“I felt there was a bit of PTSD knocking about,” says Warne. “Every day the staff were coming in and didn’t know whether they’re losing their jobs. I remember speaking to one of the cooks on my first day and she was saying it was really tense and stressful.

“I just sensed that everyone felt vulnerable and even though the club had been saved I don’t think they fully believed it. There was still a lot of mental scarring.”

The mood is now transformed, and Warne’s positive mindset has been significant. Derby’s dramatic late win at Port Vale on Tuesday continued the excellent run and keeps them fourth in League One. Warne rewarded his players with three days off.

Now 49, he readily admits management was never the plan. A hard-working midfielder in his playing days, spending the majority of his career at Rotherham, he is also a qualified teacher, having graduating from Nottingham University with a sports science & business degree.

His heroes are perhaps unconventional: Russell Slade, his manager at Yeovil, Neil Warnock and Pittsburgh Steelers’s head coach Mike Tomlin.

“Football has definitely changed. I don’t think I could have managed in the 80s or 90s,” he says. “I wasn’t that character to shout and scream, grab people by the throat and all that macho bulls--t. It’s just a nicer workplace than it used to be. If someone has a kid, we’d probably all now buy the person a gift.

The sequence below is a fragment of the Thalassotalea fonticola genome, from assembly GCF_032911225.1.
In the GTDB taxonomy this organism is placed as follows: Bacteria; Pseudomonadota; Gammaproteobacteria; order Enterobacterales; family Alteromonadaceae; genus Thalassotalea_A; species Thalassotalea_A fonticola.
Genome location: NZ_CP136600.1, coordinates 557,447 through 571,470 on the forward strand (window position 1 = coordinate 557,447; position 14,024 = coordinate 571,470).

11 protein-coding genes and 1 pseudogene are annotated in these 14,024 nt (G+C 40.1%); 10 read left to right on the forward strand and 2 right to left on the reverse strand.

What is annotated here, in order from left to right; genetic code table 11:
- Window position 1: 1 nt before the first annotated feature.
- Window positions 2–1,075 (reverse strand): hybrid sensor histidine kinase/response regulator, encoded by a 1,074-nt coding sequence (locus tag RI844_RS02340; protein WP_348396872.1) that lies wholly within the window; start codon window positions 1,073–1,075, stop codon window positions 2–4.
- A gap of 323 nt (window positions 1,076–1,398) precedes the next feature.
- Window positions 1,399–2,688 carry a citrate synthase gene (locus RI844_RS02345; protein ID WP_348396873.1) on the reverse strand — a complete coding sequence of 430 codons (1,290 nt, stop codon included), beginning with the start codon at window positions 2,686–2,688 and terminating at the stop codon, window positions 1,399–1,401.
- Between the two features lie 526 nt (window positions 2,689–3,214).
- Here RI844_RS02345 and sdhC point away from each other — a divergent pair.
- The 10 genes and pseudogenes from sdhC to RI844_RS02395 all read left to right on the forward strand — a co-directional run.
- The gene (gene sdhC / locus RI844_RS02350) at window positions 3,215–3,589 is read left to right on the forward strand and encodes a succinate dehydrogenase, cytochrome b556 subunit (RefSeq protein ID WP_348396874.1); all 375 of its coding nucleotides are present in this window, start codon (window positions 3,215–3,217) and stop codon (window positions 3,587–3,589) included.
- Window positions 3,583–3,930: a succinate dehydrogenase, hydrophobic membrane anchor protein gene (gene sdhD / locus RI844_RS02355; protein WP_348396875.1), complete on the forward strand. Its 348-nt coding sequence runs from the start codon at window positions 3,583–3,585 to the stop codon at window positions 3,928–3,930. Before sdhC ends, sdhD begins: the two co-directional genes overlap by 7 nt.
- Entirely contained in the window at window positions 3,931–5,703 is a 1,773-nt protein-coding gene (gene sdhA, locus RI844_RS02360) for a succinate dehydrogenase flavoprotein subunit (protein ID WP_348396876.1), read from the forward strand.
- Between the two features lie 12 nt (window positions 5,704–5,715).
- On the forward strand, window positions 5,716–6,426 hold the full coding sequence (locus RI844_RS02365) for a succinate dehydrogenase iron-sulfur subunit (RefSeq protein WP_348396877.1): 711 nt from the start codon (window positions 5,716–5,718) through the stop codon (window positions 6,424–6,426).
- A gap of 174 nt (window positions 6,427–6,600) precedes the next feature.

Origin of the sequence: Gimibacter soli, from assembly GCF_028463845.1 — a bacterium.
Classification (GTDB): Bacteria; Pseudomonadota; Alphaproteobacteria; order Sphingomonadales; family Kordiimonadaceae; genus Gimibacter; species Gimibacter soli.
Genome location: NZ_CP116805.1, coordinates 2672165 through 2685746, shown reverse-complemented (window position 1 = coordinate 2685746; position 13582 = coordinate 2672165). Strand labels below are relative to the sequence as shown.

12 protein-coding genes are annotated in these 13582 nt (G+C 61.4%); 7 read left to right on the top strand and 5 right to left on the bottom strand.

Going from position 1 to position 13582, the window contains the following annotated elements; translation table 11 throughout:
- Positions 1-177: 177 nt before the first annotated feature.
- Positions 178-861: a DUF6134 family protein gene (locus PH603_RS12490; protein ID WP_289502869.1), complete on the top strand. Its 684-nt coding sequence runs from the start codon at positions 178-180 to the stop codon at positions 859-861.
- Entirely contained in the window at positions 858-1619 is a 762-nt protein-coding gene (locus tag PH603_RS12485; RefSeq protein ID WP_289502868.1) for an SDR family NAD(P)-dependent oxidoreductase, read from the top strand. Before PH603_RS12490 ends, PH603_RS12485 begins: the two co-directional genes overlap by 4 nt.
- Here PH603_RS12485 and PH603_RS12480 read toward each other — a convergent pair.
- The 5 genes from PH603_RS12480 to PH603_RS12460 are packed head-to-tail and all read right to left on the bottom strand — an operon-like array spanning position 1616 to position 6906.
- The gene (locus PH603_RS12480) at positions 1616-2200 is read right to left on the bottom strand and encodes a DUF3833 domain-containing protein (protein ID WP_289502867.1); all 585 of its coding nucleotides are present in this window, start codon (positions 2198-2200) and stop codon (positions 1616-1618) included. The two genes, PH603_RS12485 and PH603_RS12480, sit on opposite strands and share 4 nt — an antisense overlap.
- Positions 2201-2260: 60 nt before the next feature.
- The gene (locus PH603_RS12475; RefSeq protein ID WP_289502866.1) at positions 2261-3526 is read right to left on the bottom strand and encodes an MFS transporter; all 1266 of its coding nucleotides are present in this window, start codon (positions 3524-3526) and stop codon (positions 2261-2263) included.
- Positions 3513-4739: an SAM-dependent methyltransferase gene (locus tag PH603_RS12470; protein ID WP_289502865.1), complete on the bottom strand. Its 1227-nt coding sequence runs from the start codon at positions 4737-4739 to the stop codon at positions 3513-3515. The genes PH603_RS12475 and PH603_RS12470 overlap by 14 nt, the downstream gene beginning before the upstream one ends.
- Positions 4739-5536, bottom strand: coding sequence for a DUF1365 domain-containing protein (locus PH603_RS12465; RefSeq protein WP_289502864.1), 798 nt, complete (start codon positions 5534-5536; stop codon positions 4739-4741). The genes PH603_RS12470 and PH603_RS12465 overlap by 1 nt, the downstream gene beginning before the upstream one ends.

“We just simplify the game as much as we can and try and get the ball to the best players and let them create something.

“Winning is hard work. I know that sounds a bit cheesy, but it is. We haven’t done anything amazing but collectively the team has done really well.”

'Losing to a Premier League team is no failure'

The visit of West Ham on Monday offers a chance to continue the feelgood factor.

West Ham have struggled in the Premier League this season, and are in a relegation battle, so does Warne view this as a brilliant opportunity for an upset?

“I want to win and the owner to have a great night, but I’m more concerned about the performance, because it’s good habits,” he says. “Whatever happens, I have to take it into the next league game. It’s a nice distraction but if we lose it’s not a season killer.

“I don’t regard a League One team losing to a Premier League team as a failure. I regard it as failure if they significantly underperform.

“When we played Man City [at Rotherham], we lost 7-0, and the nicest gesture I’ve ever seen happened that day. The fourth official came up to me in the 88th minute, and they normally go, ‘There’s eight minutes,’ or whatever. He said: ‘There’s no extra time.’ I literally hugged him and kissed him on the head.”